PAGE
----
More than 1,000 patients are taking part in the TeloVac trial at 53 hospitals in the UK.
The vaccine – called GV1001 – aims to “prime” the body’s immune system to recognise and kill cancer cells, making chemotherapy more effective.
Cancer of the pancreas is difficult to treat and only 3% of patients live more than five years. About 7,600 people are diagnosed with the disease each year.
Smaller studies have found people given the vaccine, as well as chemotherapy, live three months longer than those given chemotherapy alone. Even then, they lived an average of just 8.6 months.
John Neoptolemos, director of the Liverpool Cancer Research UK Centre and a leader of the research, told The Times: “This will be a pivotal trial.
“If it’s successful, it would make a real difference to the way clinicians behave and patients are treated.”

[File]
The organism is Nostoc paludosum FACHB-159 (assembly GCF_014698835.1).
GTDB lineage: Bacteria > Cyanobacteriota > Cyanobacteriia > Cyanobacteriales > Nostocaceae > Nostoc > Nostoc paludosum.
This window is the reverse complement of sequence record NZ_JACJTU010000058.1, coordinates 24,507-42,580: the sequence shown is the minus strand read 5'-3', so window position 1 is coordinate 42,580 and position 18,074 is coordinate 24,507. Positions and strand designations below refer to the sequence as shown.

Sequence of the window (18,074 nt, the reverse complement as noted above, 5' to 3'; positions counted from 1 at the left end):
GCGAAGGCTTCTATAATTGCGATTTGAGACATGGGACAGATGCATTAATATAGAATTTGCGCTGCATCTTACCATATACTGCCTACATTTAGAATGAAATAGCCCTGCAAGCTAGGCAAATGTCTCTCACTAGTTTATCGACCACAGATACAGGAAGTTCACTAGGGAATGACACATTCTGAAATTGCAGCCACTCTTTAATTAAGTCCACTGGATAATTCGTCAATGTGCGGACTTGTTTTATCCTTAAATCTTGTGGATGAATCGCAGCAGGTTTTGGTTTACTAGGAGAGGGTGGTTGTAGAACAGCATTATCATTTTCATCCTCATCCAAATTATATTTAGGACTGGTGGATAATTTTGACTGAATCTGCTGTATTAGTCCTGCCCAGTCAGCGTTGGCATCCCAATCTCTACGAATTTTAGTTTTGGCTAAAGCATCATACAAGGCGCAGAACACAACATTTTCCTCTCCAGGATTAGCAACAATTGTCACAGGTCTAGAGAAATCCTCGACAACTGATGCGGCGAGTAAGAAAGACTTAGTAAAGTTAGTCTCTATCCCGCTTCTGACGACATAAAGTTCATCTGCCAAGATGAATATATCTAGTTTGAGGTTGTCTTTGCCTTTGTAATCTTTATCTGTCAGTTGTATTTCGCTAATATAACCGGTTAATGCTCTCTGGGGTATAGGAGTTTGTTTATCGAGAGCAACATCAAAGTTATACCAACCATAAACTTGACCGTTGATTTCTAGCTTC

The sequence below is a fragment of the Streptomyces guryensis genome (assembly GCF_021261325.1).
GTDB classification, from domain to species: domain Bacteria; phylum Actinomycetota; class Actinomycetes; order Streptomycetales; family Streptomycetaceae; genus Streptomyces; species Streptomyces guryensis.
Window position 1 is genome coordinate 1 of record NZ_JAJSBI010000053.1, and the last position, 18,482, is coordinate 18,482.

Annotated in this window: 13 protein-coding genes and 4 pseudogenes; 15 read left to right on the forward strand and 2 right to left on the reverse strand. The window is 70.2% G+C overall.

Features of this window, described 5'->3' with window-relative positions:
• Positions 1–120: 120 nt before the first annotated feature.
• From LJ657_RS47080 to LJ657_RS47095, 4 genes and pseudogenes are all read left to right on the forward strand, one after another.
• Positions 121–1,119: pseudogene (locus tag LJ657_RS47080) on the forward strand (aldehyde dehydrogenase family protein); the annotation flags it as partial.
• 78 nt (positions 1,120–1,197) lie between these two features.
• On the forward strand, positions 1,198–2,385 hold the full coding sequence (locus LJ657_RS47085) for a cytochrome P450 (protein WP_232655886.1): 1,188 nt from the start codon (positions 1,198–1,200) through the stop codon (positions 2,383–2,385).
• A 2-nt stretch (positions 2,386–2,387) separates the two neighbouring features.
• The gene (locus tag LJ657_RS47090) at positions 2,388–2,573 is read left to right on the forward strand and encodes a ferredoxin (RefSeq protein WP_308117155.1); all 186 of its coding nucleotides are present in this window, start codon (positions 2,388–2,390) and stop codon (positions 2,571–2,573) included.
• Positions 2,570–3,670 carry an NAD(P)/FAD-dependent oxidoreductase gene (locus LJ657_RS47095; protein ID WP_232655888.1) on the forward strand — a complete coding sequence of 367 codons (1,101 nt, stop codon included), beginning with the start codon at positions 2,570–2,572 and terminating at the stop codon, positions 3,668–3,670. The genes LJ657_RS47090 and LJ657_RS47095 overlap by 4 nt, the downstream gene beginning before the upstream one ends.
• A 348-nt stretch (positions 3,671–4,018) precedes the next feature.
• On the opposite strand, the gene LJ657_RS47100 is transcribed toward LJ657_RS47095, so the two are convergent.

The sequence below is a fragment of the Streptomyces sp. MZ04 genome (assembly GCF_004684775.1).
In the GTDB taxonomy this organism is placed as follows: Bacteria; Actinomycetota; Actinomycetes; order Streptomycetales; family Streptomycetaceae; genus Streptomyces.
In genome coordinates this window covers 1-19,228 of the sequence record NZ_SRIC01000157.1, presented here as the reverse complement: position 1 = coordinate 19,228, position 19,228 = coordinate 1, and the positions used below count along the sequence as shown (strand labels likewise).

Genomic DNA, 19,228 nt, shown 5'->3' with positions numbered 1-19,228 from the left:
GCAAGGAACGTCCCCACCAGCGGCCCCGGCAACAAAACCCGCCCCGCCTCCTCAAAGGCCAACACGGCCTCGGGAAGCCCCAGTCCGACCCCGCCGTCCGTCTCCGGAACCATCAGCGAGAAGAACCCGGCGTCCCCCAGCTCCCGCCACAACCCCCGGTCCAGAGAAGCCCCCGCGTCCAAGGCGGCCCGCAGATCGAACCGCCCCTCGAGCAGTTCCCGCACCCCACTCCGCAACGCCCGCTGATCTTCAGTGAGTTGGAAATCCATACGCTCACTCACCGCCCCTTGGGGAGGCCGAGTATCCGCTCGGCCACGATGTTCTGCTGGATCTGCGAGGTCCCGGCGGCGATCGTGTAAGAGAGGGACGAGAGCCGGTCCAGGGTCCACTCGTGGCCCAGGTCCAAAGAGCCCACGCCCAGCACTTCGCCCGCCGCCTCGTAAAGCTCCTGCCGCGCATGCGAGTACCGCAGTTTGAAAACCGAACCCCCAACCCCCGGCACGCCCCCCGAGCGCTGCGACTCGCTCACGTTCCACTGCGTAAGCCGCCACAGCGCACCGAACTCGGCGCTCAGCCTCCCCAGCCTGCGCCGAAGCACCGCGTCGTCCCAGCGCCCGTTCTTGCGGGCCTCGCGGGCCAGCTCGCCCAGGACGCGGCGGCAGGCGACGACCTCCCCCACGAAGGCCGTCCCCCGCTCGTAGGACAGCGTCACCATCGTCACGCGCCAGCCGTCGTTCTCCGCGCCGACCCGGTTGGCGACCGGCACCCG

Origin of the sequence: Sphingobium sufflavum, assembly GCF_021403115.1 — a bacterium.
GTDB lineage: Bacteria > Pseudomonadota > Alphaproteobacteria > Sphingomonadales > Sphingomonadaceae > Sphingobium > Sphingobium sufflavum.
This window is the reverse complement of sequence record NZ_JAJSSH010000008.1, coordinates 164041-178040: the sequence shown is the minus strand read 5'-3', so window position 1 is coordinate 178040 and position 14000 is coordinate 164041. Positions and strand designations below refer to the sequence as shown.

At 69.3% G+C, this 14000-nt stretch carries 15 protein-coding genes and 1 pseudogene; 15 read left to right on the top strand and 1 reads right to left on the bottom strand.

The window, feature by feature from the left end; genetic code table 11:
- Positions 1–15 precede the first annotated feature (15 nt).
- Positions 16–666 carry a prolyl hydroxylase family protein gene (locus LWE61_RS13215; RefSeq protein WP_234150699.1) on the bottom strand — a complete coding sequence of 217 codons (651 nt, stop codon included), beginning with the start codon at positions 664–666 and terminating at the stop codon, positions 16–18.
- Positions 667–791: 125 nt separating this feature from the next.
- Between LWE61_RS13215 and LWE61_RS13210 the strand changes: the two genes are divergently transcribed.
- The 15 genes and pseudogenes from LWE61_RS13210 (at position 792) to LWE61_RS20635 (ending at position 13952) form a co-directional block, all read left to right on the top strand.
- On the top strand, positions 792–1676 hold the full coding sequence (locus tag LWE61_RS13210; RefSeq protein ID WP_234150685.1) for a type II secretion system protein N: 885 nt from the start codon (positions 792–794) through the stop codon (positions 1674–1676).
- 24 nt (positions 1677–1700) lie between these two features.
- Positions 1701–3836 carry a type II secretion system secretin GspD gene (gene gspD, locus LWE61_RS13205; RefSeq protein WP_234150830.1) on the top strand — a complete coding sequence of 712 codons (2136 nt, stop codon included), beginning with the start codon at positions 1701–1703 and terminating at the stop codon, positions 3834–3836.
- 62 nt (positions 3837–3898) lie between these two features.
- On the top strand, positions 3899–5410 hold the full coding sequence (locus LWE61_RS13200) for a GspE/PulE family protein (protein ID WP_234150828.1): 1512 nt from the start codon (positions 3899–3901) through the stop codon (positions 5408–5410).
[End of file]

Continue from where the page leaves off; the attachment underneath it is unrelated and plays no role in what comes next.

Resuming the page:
GV1001, made by South Korean pharmaceutical company KAEL GemVax, contains a fragment of an enzyme called telomerase, which is normally found in human embryos and which cancer cells use to divide unchecked.
The vaccine teaches T-cells, a part of the immune system, to recognise cells that express telomerase – which in adults are all cancer cells – and attack them.
The results of the 1,110-person trial will be announced next autumn, and, if successful, a vaccine could be approved in late 2013 or 2014.
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